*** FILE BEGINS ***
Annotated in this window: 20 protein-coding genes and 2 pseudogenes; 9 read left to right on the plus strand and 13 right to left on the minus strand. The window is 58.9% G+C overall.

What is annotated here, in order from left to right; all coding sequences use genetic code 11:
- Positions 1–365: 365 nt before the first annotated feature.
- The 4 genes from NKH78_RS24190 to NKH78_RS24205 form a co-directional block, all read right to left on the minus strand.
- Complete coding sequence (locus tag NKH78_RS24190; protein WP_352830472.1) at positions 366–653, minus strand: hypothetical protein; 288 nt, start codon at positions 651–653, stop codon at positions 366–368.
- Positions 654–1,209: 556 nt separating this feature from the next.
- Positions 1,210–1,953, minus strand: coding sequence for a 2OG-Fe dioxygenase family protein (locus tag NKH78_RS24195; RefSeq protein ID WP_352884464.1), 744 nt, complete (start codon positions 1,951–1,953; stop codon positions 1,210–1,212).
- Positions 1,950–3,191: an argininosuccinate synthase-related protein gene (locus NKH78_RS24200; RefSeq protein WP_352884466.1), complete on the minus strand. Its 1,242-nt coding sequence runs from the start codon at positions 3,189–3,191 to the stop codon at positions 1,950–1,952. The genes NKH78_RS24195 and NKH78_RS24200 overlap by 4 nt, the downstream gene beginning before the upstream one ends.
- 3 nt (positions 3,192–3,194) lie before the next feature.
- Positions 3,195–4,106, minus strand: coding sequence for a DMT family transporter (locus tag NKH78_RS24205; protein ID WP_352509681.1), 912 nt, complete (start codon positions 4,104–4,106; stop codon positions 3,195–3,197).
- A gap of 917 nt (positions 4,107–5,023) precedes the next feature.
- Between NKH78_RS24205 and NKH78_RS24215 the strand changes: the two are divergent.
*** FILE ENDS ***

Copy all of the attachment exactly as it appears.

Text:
Annotated in this window: 20 protein-coding genes and 2 pseudogenes; 9 read left to right on the plus strand and 13 right to left on the minus strand. The window is 58.9% G+C overall.

What is annotated here, in order from left to right; all coding sequences use genetic code 11:
- Positions 1–365: 365 nt before the first annotated feature.
- The 4 genes from NKH78_RS24190 to NKH78_RS24205 form a co-directional block, all read right to left on the minus strand.
- Complete coding sequence (locus tag NKH78_RS24190; protein WP_352830472.1) at positions 366–653, minus strand: hypothetical protein; 288 nt, start codon at positions 651–653, stop codon at positions 366–368.
- Positions 654–1,209: 556 nt separating this feature from the next.
- Positions 1,210–1,953, minus strand: coding sequence for a 2OG-Fe dioxygenase family protein (locus tag NKH78_RS24195; RefSeq protein ID WP_352884464.1), 744 nt, complete (start codon positions 1,951–1,953; stop codon positions 1,210–1,212).
- Positions 1,950–3,191: an argininosuccinate synthase-related protein gene (locus NKH78_RS24200; RefSeq protein WP_352884466.1), complete on the minus strand. Its 1,242-nt coding sequence runs from the start codon at positions 3,189–3,191 to the stop codon at positions 1,950–1,952. The genes NKH78_RS24195 and NKH78_RS24200 overlap by 4 nt, the downstream gene beginning before the upstream one ends.
- 3 nt (positions 3,192–3,194) lie before the next feature.
- Positions 3,195–4,106, minus strand: coding sequence for a DMT family transporter (locus tag NKH78_RS24205; protein ID WP_352509681.1), 912 nt, complete (start codon positions 4,104–4,106; stop codon positions 3,195–3,197).
- A gap of 917 nt (positions 4,107–5,023) precedes the next feature.
- Between NKH78_RS24205 and NKH78_RS24215 the strand changes: the two are divergent.